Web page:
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Is Eating Marijuana Indeed Riskier Than Smoking It?

Jun 5 2014, 3:01am CDT | by , in News | Also on the Geek Mind

Is Eating Marijuana Indeed Riskier Than Smoking It?
 
 

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Is Eating Marijuana Indeed Riskier Than Smoking It?

As more states are on the way to legalizing medical marijuana, a different pot conversation has heated up: The potential health risks of consuming marijuana-infused edibles. The New York Times’ Maureen Dowd even documented her own experience with edible pot in the form of a candy bar, which left her “curled up in a hallucinatory state for the next eight hours.” There have certainly been reports of ER doctors in Colorado seeing more patients with intoxication from pot-infused edibles, as well as some startling incidents of psychotic behavior and deaths from the products. But is edible pot really any worse than the inhaled version? Or are have people just discovered a new plaything that they just don’t know how to work?

The answer is a little bit of both.

One of the issues lies in how the two forms of the drug are metabolized, and how quickly the high comes on. “The major difference is in the absorption of the [edible] product into the blood stream,” says Kari Franson, PharmD, PhD, the Associate Dean for Professional Education, Department of Clinical Pharmacy, at University of Colorado at Denver. “Once it is in the blood, it quickly goes to and has an effect on the brain. With smoking, the peak blood levels happen within 3-10 minutes, and with eating, it’s 1-3 hours. Note that both are about a three-fold difference, but most users are willing to wait 10 minutes, not 3 hours before re-using.

In other words, it’s easier to self-monitor when smoking a joint, since one feels the effects so quickly. But with edible pot, because there can be an hours-long lag before experiencing the high, you might inadvertently consume an overdose amount while waiting.

And what you already have in your system matters more with edible marijuana – whether you’ve eaten recently or not, or have other meds in your body can also affect how the active ingredient, THC, is metabolized. These variables can change “the amount in the blood five-fold,” says Franson. “The THC will compete for metabolism in the liver with other drugs. Things that are inhaled can go directly to the brain and not have these interactions. So even confident users can get surprised with an edible.”

Another, trickier issue is that it’s very difficult to know what you’re getting when you eat a pot-infused candy bar or other edible. Though there have been recent attempts to regulate it, Franson says she’s still skeptical about the standardization of the product. Laboratory tests have shown that the actual amount of THC can vary widely in either direction, with some products containing more and some less than the amount indicated on the packaging’s “nutritional information.” A new law requires more rigorous testing of edible products in an effort to standardize the amount of THC, and remove from the shelves that ones that exceed the maximum 100 mg of the active ingredient. But time will tell how, if at all, this will reduce the risk.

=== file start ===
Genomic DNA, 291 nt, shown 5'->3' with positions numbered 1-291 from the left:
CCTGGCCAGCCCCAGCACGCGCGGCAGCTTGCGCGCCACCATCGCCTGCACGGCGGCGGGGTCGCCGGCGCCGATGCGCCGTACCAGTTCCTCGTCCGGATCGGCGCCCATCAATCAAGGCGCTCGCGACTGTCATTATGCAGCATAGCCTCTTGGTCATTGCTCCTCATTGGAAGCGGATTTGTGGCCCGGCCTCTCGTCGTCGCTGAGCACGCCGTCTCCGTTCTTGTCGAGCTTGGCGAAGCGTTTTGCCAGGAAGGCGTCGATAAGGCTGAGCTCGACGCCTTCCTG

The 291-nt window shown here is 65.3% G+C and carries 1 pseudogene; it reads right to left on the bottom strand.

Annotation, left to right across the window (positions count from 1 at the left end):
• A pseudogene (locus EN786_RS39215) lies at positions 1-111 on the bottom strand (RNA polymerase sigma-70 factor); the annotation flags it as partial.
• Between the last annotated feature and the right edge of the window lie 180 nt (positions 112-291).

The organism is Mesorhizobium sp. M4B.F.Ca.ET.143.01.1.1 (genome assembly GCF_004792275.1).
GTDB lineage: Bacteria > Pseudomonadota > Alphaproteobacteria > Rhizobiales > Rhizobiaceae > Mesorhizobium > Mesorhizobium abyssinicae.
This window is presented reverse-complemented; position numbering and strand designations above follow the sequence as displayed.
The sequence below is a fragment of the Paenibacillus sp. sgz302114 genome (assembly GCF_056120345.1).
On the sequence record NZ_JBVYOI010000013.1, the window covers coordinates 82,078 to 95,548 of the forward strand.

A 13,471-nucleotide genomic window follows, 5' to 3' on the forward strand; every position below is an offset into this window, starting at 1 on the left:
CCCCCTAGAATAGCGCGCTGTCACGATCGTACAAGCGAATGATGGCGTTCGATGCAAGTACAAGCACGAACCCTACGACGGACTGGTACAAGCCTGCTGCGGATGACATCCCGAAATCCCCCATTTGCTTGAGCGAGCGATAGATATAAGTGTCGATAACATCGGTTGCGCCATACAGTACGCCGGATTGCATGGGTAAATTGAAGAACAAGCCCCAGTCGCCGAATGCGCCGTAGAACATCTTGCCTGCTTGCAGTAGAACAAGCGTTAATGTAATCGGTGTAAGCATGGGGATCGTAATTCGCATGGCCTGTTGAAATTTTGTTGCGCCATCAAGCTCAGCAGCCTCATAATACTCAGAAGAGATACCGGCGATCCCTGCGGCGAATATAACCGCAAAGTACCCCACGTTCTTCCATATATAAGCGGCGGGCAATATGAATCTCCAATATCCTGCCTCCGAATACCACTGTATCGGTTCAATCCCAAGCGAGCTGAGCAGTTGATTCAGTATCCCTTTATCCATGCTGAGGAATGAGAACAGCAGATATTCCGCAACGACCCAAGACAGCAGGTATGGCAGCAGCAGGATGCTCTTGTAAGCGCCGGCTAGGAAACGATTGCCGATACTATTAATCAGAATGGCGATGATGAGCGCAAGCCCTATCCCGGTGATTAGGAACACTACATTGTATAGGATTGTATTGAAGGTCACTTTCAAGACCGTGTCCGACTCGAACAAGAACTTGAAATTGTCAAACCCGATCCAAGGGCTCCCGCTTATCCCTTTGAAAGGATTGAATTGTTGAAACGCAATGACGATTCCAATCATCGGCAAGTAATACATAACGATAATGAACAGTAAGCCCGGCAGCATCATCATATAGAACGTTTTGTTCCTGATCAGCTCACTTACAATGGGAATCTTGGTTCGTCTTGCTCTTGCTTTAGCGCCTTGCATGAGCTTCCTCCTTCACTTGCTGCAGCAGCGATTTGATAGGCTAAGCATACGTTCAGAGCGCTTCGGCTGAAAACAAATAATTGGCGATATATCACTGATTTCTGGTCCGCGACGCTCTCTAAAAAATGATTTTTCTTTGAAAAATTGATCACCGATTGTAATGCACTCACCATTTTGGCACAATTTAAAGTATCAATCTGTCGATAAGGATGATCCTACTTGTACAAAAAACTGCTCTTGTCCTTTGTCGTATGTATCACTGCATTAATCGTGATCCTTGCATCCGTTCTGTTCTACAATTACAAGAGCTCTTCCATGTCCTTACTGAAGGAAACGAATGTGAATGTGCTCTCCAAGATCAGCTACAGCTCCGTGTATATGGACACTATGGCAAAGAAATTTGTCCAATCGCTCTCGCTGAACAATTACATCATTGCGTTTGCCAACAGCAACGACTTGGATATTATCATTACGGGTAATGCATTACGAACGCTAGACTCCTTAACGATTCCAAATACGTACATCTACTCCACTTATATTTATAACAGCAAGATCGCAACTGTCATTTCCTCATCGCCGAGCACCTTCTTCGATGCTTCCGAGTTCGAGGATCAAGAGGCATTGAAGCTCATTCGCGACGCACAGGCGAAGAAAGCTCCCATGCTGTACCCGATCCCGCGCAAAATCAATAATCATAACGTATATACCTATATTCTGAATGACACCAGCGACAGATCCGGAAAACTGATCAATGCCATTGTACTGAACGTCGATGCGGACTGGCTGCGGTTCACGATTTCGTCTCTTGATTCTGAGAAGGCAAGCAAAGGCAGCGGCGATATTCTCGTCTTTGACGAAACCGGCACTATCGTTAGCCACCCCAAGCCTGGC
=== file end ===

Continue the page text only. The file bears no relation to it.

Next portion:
The symptoms of an overdose from edible marijuana are similar to that from inhaled version, but apparently have the potential to be more severe, for some of the reasons mentioned above. Like smoked pot, the symptoms can be both physical and psychological in nature.

“The most common presenting symptom to the ER are anxiety and panic attacks, and acute psychotic episodes – confusion, disorientation, delusions, hallucinations, depersonalization [feeling as if you’re observing yourself from the outside],” says Franson. “Physically, people have tachycardia, impaired motor ability, ataxia. The time of onset can be 30 minutes to 3 hours and last from 3 to 10 hours.”

In her editorial, Dowd writes that her symptoms lasted for eight hours. “I barely made it from the desk to the bed,” she writes, “where I lay curled up in a hallucinatory state for the next eight hours. I was thirsty but couldn’t move to get water. Or even turn off the lights. I was panting and paranoid, sure that when the room-service waiter knocked and I didn’t answer, he’d call the police and have me arrested for being unable to handle my candy.

So how will the edible pot problem play out? Tighter regulations on edibles may help somewhat, but it’s partly a matter of raising awareness of the risks – and waiting for the learning curve to level out, says Sam Kamin, PhD, JD, professor of law and director of the Constitutional Rights & Remedies Program at the University of Denver.  “I think edibles pose a real challenge,” he says. “They allow a person to get very high, sometimes without meaning to. Labeling and dosing will help with this, but there will still be a learning curve.”

Unfortunately, more lives may be lost while the country is still finding its way in this new territory. But there are still riskier substances out there, says Kamin, and comparatively speaking, the risk of pot-infused edibles is still fairly low. “One doesn’t need to be an apologist for the industry, though, to note that incidents related to misuse or overuse of marijuana still pale compared to similar incidents related to alcohol.”

People will continue experimenting, of course, and pot-infused edibles won’t be the last new product to raise concern: Pot-infused coffee may soon be introduced in Washington. And this and other new products will, no doubt, pose a set of issues and debates of their own.

Follow me @alicewalton or find me on Facebook.

 

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